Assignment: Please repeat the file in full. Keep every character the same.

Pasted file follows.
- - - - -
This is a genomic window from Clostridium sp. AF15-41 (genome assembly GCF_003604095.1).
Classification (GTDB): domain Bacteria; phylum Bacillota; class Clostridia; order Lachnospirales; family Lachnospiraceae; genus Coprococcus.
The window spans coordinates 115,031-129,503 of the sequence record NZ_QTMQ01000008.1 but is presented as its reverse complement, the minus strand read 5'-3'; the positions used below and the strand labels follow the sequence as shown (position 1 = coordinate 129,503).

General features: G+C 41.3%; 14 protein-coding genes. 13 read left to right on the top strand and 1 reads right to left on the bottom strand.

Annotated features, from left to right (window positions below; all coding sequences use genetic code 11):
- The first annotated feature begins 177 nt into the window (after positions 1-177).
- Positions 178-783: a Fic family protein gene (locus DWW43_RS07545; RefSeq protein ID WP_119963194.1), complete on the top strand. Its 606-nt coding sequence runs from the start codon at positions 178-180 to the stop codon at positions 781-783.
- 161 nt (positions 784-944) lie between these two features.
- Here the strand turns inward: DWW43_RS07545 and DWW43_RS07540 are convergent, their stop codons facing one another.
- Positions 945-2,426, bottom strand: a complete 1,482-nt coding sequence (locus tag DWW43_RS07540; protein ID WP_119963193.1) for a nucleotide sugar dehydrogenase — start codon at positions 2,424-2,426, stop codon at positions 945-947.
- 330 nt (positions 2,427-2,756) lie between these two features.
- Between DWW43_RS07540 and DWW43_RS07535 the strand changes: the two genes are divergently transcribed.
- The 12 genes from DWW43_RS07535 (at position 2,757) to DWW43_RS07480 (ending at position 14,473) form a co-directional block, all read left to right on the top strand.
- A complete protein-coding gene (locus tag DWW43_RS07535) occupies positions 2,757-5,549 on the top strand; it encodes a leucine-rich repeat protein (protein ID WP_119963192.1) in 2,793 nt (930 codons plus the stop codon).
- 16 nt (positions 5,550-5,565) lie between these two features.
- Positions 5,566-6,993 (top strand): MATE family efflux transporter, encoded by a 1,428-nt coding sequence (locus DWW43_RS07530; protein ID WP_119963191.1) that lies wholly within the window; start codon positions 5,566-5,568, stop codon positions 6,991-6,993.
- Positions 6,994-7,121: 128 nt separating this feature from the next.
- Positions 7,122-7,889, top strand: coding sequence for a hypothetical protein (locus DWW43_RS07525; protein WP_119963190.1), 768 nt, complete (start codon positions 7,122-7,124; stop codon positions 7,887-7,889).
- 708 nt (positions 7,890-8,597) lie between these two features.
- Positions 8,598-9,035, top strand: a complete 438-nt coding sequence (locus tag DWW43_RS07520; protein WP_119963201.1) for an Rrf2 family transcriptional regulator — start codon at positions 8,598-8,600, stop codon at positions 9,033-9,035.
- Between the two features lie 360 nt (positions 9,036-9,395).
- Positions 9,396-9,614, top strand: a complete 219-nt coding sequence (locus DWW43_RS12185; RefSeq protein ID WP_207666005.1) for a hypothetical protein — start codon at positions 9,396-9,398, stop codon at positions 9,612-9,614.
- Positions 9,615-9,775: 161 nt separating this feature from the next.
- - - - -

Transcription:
This is a genomic window from Clostridium sp. AF15-41 (genome assembly GCF_003604095.1).
Classification (GTDB): domain Bacteria; phylum Bacillota; class Clostridia; order Lachnospirales; family Lachnospiraceae; genus Coprococcus.
The window spans coordinates 115,031-129,503 of the sequence record NZ_QTMQ01000008.1 but is presented as its reverse complement, the minus strand read 5'-3'; the positions used below and the strand labels follow the sequence as shown (position 1 = coordinate 129,503).

General features: G+C 41.3%; 14 protein-coding genes. 13 read left to right on the top strand and 1 reads right to left on the bottom strand.

Annotated features, from left to right (window positions below; all coding sequences use genetic code 11):
- The first annotated feature begins 177 nt into the window (after positions 1-177).
- Positions 178-783: a Fic family protein gene (locus DWW43_RS07545; RefSeq protein ID WP_119963194.1), complete on the top strand. Its 606-nt coding sequence runs from the start codon at positions 178-180 to the stop codon at positions 781-783.
- 161 nt (positions 784-944) lie between these two features.
- Here the strand turns inward: DWW43_RS07545 and DWW43_RS07540 are convergent, their stop codons facing one another.
- Positions 945-2,426, bottom strand: a complete 1,482-nt coding sequence (locus tag DWW43_RS07540; protein ID WP_119963193.1) for a nucleotide sugar dehydrogenase — start codon at positions 2,424-2,426, stop codon at positions 945-947.
- 330 nt (positions 2,427-2,756) lie between these two features.
- Between DWW43_RS07540 and DWW43_RS07535 the strand changes: the two genes are divergently transcribed.
- The 12 genes from DWW43_RS07535 (at position 2,757) to DWW43_RS07480 (ending at position 14,473) form a co-directional block, all read left to right on the top strand.
- A complete protein-coding gene (locus tag DWW43_RS07535) occupies positions 2,757-5,549 on the top strand; it encodes a leucine-rich repeat protein (protein ID WP_119963192.1) in 2,793 nt (930 codons plus the stop codon).
- 16 nt (positions 5,550-5,565) lie between these two features.
- Positions 5,566-6,993 (top strand): MATE family efflux transporter, encoded by a 1,428-nt coding sequence (locus DWW43_RS07530; protein ID WP_119963191.1) that lies wholly within the window; start codon positions 5,566-5,568, stop codon positions 6,991-6,993.
- Positions 6,994-7,121: 128 nt separating this feature from the next.
- Positions 7,122-7,889, top strand: coding sequence for a hypothetical protein (locus DWW43_RS07525; protein WP_119963190.1), 768 nt, complete (start codon positions 7,122-7,124; stop codon positions 7,887-7,889).
- 708 nt (positions 7,890-8,597) lie between these two features.
- Positions 8,598-9,035, top strand: a complete 438-nt coding sequence (locus tag DWW43_RS07520; protein WP_119963201.1) for an Rrf2 family transcriptional regulator — start codon at positions 8,598-8,600, stop codon at positions 9,033-9,035.
- Between the two features lie 360 nt (positions 9,036-9,395).
- Positions 9,396-9,614, top strand: a complete 219-nt coding sequence (locus DWW43_RS12185; RefSeq protein ID WP_207666005.1) for a hypothetical protein — start codon at positions 9,396-9,398, stop codon at positions 9,612-9,614.
- Positions 9,615-9,775: 161 nt separating this feature from the next.